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Saving Us From Everyday Exposure To Toxic Chemicals

Smoking might be banned in most places, but there are still toxic chemicals everywhere—and no requirements that the companies who make them warn you about them. A new law is aiming to change all that.

A law that could ameliorate our everyday exposure to toxins is currently being debated in the Senate. It might just get passed—if the industrial chemical industry doesn’t get in the way.

Look around. Toxic industrial chemicals are everywhere: mattresses, electronics, holiday lights, laundry detergent, and even in the insulation of the building you’re sitting in right now. This is a big issue. According to testing from the Center For Disease Control and Prevention, most Americans have over 212 industrial chemicals lurking in their bodies, including six known carcinogens and other chemicals linked to birth defects and cancer.

The biggest problem lies in the Toxic Substances Control Act of 1976 (TSCA), an outdated law aimed at regulating chemical use. The act grandfathered in 60,000 chemicals that were used before the act was passed, and only 200 of those chemicals have been tested for safety. TSCA has also allowed chemical manufacturers to hide the ingredients used in some of their chemicals—so ingredients in 20% of the 80,000-plus chemicals on the market are secret.

"New chemicals get a little more scrutiny, but the catch is that the EPA is not allowed to require companies to submit a minimum set of safety data with the new chemical that they are notifying the agency about for review," explains Richard Denison, Senior Scientist at the Environmental Defense Fund.

In the past several decades, the number and volume of chemicals used in consumer products have risen dramatically. This is partially the result of manufacturers substituting synthetic materials in place of natural products. "There has been a proliferation of products, and a consumer demand for a variety of products," says Denison.

Unfortunately for consumers, it’s sometimes hard to know what chemicals are dangerous until large amounts of people have experienced negative effects. Take BPA, a now-infamous endocrine-disrupting chemical used to make everything from polycarbonate plastic bottles to epoxy can linings. Manufacturers used to say that there was no way people would get exposed to the chemical. "The mantra was that you don’t have to worry once it’s in a piece of plastic because it won’t get out," says Denison. Now, of course, we know that BPA leeches from plastic and can linings and ends up inside our bodies.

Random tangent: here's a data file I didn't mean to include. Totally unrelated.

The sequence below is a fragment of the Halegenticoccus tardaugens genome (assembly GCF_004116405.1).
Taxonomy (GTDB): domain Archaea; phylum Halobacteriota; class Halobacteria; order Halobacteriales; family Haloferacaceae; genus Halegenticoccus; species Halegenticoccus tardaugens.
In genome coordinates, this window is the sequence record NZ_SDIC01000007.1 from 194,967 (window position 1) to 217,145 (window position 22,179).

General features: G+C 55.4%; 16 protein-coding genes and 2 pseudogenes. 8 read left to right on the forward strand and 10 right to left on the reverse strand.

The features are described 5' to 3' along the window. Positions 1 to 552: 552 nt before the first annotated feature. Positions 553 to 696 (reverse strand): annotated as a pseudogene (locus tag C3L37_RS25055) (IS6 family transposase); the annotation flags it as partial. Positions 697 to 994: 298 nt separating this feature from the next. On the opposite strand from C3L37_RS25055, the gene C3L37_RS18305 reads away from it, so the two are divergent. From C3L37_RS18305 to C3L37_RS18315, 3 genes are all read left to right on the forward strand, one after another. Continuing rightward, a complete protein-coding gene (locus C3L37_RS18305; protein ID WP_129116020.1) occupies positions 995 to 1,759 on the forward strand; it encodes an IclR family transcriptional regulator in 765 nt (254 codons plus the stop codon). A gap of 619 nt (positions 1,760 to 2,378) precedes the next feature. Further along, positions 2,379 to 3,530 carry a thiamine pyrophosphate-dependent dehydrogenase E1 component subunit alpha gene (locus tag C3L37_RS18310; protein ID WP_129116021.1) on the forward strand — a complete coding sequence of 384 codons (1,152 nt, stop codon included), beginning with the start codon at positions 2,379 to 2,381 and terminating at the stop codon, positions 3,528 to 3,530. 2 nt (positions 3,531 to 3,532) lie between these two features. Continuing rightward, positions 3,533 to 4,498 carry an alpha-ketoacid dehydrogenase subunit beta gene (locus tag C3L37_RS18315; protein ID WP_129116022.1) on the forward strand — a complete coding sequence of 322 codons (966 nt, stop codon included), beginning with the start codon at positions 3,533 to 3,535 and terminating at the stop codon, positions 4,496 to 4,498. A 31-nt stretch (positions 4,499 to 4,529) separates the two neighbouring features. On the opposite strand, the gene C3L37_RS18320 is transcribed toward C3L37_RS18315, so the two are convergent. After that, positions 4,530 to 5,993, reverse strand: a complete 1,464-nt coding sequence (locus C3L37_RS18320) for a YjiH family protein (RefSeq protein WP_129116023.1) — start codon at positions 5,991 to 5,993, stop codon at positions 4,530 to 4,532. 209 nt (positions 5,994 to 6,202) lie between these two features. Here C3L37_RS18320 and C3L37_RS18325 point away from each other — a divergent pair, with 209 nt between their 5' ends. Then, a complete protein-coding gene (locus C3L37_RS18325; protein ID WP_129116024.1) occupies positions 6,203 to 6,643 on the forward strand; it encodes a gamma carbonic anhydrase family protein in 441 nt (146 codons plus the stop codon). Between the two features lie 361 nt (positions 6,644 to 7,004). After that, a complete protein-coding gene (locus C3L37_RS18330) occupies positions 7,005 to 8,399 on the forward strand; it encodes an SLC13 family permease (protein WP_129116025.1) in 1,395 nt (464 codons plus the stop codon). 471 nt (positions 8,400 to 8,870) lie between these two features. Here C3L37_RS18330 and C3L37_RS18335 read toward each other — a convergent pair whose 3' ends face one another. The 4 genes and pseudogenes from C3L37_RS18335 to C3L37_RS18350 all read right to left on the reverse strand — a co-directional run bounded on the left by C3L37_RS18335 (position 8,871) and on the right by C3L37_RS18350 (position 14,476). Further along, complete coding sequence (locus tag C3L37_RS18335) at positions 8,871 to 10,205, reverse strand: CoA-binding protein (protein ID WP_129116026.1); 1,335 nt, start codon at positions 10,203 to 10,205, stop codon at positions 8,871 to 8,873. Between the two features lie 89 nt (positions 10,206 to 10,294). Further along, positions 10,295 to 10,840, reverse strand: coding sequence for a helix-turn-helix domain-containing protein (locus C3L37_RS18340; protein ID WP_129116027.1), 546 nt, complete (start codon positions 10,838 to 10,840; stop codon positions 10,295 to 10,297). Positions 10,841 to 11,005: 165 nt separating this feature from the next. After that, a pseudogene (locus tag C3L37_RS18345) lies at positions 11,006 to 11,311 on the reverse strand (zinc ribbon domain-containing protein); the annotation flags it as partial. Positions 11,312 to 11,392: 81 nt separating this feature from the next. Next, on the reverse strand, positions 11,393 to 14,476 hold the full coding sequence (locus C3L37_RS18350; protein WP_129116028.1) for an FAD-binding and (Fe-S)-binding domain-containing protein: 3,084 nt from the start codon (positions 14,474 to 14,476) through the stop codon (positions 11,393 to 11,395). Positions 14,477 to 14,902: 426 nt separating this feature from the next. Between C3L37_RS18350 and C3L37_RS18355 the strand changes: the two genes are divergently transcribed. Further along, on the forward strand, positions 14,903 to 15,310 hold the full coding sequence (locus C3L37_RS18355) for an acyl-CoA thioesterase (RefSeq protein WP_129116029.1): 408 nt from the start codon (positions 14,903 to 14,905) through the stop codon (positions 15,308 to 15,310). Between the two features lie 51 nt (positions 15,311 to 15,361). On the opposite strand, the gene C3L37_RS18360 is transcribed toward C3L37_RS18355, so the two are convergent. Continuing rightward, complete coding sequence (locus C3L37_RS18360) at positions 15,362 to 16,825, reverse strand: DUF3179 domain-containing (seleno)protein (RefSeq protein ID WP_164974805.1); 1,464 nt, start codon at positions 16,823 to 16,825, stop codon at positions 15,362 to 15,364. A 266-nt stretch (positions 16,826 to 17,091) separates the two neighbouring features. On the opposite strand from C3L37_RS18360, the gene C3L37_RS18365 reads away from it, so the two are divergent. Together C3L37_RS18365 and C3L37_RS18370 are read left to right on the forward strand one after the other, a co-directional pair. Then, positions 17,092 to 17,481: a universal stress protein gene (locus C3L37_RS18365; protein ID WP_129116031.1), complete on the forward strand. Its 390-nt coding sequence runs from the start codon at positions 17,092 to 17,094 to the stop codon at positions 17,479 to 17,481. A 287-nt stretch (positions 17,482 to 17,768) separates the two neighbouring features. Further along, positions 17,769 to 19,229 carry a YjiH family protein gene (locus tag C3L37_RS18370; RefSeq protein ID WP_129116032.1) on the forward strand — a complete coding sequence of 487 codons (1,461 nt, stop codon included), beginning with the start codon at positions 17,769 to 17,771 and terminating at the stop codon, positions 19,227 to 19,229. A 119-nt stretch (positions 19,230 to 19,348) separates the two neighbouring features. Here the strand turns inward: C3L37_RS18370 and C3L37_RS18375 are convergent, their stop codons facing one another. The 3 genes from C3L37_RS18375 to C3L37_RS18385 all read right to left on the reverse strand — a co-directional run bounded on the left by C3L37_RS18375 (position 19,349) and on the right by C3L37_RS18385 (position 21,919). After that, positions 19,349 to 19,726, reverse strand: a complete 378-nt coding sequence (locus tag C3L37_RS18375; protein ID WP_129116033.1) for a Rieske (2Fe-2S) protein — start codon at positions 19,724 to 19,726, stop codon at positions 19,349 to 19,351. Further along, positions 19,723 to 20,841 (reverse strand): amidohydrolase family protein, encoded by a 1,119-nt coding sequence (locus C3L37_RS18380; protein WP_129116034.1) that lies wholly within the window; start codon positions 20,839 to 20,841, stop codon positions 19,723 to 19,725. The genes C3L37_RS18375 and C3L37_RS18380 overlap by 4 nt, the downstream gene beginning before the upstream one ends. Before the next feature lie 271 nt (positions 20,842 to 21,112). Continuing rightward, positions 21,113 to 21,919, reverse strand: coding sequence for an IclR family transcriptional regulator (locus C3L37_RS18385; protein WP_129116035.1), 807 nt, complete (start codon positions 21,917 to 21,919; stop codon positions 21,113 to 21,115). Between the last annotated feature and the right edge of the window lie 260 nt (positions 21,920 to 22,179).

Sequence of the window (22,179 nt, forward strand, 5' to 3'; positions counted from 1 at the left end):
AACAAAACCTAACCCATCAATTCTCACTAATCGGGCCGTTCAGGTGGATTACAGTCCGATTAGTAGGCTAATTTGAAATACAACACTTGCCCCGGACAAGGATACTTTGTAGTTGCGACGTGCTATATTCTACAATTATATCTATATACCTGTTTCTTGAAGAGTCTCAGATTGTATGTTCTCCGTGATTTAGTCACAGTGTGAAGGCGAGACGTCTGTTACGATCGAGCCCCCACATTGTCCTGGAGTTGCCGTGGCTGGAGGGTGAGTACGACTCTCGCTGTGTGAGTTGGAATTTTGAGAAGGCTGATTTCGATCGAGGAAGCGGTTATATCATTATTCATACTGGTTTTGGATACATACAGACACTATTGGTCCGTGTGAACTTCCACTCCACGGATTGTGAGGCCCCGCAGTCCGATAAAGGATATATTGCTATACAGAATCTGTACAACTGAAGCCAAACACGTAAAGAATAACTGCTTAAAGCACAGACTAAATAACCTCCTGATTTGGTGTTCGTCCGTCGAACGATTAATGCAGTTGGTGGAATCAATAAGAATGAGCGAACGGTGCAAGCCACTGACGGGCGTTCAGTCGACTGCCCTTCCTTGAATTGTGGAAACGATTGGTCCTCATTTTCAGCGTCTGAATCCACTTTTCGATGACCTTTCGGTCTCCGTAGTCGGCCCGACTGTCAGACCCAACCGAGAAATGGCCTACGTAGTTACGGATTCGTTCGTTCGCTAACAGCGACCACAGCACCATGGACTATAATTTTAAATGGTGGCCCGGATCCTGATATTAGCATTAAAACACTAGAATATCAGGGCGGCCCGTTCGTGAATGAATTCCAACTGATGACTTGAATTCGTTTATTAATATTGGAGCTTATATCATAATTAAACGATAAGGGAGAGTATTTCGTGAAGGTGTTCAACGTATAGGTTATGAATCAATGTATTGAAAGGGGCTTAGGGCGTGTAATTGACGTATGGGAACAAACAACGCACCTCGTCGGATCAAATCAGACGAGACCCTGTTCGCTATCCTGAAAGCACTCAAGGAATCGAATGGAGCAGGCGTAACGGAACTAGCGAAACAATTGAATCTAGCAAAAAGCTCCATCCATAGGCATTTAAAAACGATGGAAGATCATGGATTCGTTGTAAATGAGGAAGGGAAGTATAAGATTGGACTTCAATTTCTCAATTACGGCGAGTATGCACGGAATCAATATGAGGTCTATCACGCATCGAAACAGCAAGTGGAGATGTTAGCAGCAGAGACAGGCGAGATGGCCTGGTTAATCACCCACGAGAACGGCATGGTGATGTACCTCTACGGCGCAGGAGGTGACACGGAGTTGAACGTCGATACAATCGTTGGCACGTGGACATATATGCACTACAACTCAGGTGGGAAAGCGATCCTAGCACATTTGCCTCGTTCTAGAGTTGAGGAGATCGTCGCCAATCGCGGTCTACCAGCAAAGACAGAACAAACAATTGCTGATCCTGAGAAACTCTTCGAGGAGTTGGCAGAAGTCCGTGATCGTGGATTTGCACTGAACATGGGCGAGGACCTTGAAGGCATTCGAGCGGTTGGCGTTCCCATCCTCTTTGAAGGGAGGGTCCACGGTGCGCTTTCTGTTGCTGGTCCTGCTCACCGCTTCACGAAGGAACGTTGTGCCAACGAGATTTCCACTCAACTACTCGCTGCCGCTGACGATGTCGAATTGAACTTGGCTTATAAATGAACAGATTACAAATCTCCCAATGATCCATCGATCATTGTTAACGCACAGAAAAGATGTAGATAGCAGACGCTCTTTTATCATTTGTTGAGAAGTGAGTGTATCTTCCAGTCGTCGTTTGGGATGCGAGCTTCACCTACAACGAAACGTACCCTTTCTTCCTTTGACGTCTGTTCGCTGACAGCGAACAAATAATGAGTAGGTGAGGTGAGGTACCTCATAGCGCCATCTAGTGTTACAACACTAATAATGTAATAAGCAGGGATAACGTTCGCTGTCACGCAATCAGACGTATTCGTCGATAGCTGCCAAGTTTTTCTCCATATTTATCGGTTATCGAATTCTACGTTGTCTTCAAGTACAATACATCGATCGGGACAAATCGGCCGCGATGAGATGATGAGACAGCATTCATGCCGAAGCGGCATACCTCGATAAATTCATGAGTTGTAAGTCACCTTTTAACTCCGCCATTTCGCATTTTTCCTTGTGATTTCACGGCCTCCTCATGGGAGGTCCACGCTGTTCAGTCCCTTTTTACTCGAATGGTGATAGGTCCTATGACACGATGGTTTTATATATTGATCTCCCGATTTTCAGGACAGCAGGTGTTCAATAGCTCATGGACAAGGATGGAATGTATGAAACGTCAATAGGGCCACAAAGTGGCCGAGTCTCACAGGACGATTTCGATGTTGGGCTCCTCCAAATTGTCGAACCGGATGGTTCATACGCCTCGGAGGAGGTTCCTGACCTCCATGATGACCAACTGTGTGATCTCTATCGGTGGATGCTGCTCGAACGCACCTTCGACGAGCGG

The stream of misinformation (and general lack of information) surrounding industrial chemicals may soon come to a halt if the Safe Chemicals Act of 2011 is passed. The act, which will be voted on in the Senate in the near future, hopes to overhaul TSCA through a number of provisions. These include requiring chemical manufacturers to submit a minimum data set for every chemical they produce (and giving the EPA authority to demand more data if necessary); requiring the agency to putting the most widespread toxic chemicals on a priority review list; forcing the EPA to "impose conditions that will immediately reduce exposure" to these chemicals; and mandating that the agency create a program to establish safer alternatives to toxic chemicals.

The piece of the act that is perhaps most immediately relevant to consumers requires the EPA to establish a public database containing information about chemicals submitted to the agency as well as decisions made by the EPA about these chemicals. Even chemicals submitted as confidential business information will be viewable by some government officials, both at the local and state level. Chemical companies, in other words, will no longer be able to hide their toxic baggage.

The Society of Chemical Manufacturers and Affiliates is not exactly thrilled about the Safe Chemicals Act. "There is broad stakeholder agreement that TSCA needs to be modernized, but the Safe Chemicals Act is not workable," said SOCMA President Lawrence D. Sloan in a recent statement. "It fails to adequately consider its impact on innovation or balance chemical safety with continued manufacturing in the US. Ultimately, the Safe Chemicals Act will have to consider how the costs and delays associated with increased data submission will impact US jobs. Right now, there has been insufficient discussion about this important issue."

But because of the work of organizations like Greenpeace, the Environmental Working Group, Perkins+Will, and U.S. PIRG, Americans are becoming increasingly aware of the role that toxic chemicals play in our daily lives—and in disease development. "Diseases are increasing in incidence that can only be explained by environmental exposure, including rising rates of leukemia, brain tumors in children, autism, asthma, reproductive problems, and learning and developmental disabilities," says Denison.

Even if this bill fails, the discussion will continue. Eventually, it may even get to the point where the EPA has no choice but to make drastic changes. Because as we have seen with the Occupy movement, hell hath no fury like a population scorned.